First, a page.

Monday, December 24, 2012

September 2012 - Transplant and moving news

In the last episode of As The Amyloid Turns, we learned that Mom has been approved for a kidney transplant but only with a living donor. Then the next day a friend of the family volunteered to be a donor. This post will cover the first half of September 2012.

I can now identify the potential living donor (previously identified as "MK") as Marqueta. Over the next several days I did some research on living kidney donation and sent Marqueta a couple of links. I felt it was best for her to learn all she could before starting down that path. First was the site, which  gives a good overview of the process. While looking into living kidney donation I also learned about paired kidney donation at the site Paired donation is where you have two potential kidney recipients (A and B), and they each have a living donor who is willing to donate a kidney. Recipient A's donor is not a good match for A but is a good match for B, and recipient B's donor is not a good match for B but is a good match for A. If all four parties agree then the donors can be swapped between recipients. So two people get kidneys from living donors immediately, instead of waiting for a living donor who is a better match.

In early September Marqueta faxed her living donor application to the transplant center, but on September 10 we found out that she can’t be a living kidney donor because of an anti-inflammatory medication she is currently taking. 
Marqueta is planning on asking her doctor if there are any alternatives to her current medication. We were all obviously disappointed with the news that she can't donate, but there is still a little hope.

September 12, 2012: Today I learned some exciting news via the familial amyloidosis support group. Our very own Nicola Lloyd, who lives in South Africa and has been diagnosed with fibrinogen amyloidosis, will be moving. (That by itself is no big deal.) To London. (Ok, that’s quite a change.) She’s moving to London to be on the CPHPC treatment being administered by the National Amyloidosis Centre in the UK. How cool is that? Previous updates in this blog regarding CPHPC can be found here and here. A very interesting journal article about the initial use of CPHPC in 31 human patients (six with fibrinogen amyloidosis) from 2001 through 2006 can be found here: The kidney function in the fibrinogen amyloidosis patients on CPHPC was significantly extended compared to patients who were not being given CPHPC. So we certainly hope Nicola has similar or better results.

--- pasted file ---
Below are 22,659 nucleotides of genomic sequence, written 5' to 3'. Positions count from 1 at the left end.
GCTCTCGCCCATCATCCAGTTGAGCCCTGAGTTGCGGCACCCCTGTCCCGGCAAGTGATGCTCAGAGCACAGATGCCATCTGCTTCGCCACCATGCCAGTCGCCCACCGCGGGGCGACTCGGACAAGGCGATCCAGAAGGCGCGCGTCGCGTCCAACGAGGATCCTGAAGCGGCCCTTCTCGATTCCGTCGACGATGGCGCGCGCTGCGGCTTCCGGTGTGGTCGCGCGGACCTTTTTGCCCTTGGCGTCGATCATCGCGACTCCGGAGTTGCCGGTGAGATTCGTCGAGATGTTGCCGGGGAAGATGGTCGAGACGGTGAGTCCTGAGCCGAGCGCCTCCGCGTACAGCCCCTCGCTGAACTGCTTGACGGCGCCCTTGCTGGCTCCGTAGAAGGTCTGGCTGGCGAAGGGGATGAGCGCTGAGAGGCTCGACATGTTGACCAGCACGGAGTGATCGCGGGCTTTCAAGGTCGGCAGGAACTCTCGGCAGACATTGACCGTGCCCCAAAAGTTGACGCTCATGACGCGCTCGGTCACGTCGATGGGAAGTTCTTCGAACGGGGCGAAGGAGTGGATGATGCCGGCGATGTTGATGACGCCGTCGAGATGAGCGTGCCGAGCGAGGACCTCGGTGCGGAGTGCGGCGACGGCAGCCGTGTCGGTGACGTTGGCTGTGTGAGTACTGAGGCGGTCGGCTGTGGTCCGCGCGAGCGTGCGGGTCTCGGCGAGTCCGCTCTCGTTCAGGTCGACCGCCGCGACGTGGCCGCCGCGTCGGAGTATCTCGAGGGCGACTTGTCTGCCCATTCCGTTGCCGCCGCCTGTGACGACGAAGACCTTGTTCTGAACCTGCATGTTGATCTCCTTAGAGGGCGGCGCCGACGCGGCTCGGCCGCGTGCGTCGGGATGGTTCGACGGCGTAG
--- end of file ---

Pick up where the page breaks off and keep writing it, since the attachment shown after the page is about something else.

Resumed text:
Her treatment consists of two CPHPC injections per day. She’ll be having periodic SAP scintigraphy scans which graphically show the amyloid load in the body, and more frequent tests to monitor her kidney function. So now we have two trendsetters in our own little world of AFib patients. First there was Cathy Tidwell, who had the first liver-only transplant for fibrinogen amyloidosis in July of 2010. And now we have Nicola Lloyd taking part in the latest CPHPC study.

Next up: How is our pre-dialysis patient feeling?

No comments:

Post a Comment